The Chinese economy grew 5.2% last year and while it is not expected to perform as well this year, the IMF's outlook on the country has brightened since its economic woes in October. It is now forecasting growth of 4.6%.
However, the IMF cautioned that much relies on its deeply troubled property sector and how much support it gets from the stretched Chinese government. This week's ordered liquidation of property giant Evergrande with $300bn (£236bn) of debt shows the scale of the problems it is now causing.
Ongoing tension in the Middle East represents another significant cause for concern, the IMF recently stated. It said recent attacks on commercial shipping in the Red Sea and the ongoing war in Ukraine could damage global trade.
Amid these challenges, the IMF urged the world's central banks to focus on stabilising prices. Over the last year central banks have increased interest rates to try to slow inflation, the pace at which prices are rising.
The IMF said it expected global inflation to fall from 6.8% last year to 5.8% this year, with advanced economies seeing the biggest drops.
As well as the growing growth in wage rates, the organisation said lower energy prices would help to drive down inflation. It said slower wage growth, as companies find it easier to recruit new staff, would also help to ease price rises.
US economy surprises with faster than expected growth
The US economy grew faster than expected in the final months of last year, driven by robust household and government spending.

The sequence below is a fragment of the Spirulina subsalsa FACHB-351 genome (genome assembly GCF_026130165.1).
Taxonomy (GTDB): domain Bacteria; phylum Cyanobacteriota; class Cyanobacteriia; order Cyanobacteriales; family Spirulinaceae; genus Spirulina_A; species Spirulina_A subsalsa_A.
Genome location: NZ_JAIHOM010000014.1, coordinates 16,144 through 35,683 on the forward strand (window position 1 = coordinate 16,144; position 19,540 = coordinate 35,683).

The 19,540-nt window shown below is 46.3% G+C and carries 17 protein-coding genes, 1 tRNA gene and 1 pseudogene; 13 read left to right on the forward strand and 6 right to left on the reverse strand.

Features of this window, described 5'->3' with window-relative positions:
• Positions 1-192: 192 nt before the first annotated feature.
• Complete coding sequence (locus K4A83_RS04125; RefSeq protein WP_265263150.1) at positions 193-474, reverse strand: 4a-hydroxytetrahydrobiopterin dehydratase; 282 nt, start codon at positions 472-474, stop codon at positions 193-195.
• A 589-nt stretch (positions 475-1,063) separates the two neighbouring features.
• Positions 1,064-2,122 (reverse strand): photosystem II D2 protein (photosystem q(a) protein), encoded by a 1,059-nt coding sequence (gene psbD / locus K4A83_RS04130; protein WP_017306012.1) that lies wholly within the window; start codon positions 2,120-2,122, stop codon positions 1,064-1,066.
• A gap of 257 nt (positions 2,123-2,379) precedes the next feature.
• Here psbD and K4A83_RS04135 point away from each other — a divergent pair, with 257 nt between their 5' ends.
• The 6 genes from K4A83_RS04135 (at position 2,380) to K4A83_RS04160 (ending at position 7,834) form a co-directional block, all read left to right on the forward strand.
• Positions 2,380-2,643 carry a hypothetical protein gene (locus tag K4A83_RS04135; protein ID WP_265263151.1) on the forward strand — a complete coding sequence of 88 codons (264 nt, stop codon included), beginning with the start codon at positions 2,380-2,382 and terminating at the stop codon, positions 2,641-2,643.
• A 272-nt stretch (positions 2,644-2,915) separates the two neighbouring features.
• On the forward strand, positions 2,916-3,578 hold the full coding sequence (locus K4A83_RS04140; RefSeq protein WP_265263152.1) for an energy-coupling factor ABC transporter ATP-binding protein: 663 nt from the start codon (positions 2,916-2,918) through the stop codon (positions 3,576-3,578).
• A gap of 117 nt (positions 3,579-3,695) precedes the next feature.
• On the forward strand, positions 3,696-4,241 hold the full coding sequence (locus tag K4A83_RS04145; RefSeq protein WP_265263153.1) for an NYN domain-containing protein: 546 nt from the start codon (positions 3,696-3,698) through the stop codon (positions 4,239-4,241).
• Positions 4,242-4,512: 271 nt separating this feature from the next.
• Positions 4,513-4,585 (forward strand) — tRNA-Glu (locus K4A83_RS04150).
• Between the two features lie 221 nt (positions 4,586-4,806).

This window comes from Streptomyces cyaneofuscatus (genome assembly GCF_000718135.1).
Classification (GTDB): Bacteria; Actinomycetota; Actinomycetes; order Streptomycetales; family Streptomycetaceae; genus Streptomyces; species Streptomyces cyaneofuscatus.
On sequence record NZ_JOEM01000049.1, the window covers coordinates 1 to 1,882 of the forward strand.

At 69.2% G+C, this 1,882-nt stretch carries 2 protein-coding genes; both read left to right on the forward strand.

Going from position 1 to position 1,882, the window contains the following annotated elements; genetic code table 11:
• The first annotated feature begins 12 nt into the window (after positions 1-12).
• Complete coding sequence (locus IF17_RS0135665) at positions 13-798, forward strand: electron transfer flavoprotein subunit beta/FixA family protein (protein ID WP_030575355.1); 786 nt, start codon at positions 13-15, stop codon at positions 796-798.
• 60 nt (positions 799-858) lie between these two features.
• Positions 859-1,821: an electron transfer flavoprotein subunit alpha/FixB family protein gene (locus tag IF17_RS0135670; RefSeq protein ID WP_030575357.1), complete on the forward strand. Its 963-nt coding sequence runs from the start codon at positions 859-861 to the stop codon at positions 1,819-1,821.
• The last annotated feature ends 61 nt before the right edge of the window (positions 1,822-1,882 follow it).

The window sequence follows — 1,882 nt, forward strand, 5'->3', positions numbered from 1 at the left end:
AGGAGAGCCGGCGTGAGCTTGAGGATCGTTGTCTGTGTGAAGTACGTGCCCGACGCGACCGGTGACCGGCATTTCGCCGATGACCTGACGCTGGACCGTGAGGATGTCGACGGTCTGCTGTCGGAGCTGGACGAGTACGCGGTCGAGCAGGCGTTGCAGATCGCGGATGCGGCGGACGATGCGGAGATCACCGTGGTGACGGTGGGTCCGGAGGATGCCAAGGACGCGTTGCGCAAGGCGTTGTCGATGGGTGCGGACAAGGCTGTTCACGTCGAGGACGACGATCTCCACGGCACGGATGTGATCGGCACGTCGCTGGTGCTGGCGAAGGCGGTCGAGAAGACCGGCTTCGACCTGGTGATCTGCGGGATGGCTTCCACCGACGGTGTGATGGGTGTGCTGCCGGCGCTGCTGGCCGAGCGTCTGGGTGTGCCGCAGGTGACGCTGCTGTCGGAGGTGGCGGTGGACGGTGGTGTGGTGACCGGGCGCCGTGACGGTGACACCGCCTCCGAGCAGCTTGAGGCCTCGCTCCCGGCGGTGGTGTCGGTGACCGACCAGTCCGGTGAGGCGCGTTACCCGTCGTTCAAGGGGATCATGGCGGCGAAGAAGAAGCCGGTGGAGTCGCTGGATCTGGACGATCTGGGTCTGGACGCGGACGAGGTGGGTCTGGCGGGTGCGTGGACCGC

The world's largest economy expanded at an annual rate of 3.3% over the three months to December, the Commerce Department announced in a recent statement. That was down from 4.9% in the prior quarter, but a much faster value than the 2% many analysts had expected.
Throughout 2023, the economy grew at an annual rate of 2.5%, up from 1.9% in 2022. The figures cap a year that has been characterised by unexpected economic resilience, even as the US central bank raised borrowing costs sharply and inflation cooled.
The figures are a welcome sight for US President Joe Biden, who has struggled to convince the general public that the economy remains healthy, as it downshifts from the apparent boom after the pandemic and in recent months, surveys have shown consumer sentiment improving. The stock market is up, petrol prices are down and unemployment remains low.
While the jump in prices since 2019 remains a sticking point for voters, the inflation rate has also eased, falling to 3.4% in December, after soaring to more than 9% in 2022.
Many economists had expected households to cut back spending as prices eroded their budgets and for business activity to cool in the face of more expensive borrowing costs, warning of the risks of a downturn, or recession.
But that scenario has not materialised, as high savings left over from the pandemic, an uptick in wage growth, and other government spending provided a cushion. Compared with the fourth quarter of 2022, the US economy grew 3.1%.
On Wall Street, the improving picture has led to speculation that the Federal Reserve, which raised interest rates sharply to fight inflation, might start to reverse course.
But analysts said the strength of the economy portrayed in the report on gross domestic product (GDP) will relieve pressure on the bank to act quickly.